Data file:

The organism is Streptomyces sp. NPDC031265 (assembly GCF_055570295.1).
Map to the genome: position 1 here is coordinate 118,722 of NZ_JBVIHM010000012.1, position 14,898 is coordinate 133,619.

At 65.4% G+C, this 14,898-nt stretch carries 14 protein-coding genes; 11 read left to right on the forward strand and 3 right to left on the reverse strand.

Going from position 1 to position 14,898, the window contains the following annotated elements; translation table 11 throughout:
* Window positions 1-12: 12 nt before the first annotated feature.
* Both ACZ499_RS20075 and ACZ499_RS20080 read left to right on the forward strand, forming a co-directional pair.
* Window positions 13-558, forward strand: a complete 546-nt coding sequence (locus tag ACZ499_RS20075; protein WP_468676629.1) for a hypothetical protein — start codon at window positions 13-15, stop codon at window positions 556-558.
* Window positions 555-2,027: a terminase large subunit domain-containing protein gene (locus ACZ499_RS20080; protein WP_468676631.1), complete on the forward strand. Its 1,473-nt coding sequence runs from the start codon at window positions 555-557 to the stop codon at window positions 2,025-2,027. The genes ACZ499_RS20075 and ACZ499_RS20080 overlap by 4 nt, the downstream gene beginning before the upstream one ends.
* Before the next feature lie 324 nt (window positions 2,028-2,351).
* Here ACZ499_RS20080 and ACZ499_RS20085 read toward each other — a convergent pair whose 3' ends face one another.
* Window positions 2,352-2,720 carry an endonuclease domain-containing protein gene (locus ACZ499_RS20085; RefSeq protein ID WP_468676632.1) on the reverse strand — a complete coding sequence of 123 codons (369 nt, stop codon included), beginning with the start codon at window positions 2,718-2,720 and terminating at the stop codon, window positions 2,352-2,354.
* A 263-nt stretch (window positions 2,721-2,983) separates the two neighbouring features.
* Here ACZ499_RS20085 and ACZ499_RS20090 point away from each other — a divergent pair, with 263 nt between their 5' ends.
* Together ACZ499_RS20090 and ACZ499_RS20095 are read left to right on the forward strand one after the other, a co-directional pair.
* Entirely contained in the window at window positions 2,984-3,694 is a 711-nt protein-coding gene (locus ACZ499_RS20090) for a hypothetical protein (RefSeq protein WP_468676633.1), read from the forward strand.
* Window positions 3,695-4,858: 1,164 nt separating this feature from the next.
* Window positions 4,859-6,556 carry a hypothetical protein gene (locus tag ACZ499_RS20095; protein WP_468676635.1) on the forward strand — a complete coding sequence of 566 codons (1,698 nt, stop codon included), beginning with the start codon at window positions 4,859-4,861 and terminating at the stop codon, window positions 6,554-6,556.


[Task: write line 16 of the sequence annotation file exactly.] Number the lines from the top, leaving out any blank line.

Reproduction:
* Window positions 3,695-4,858: 1,164 nt separating this feature from the next.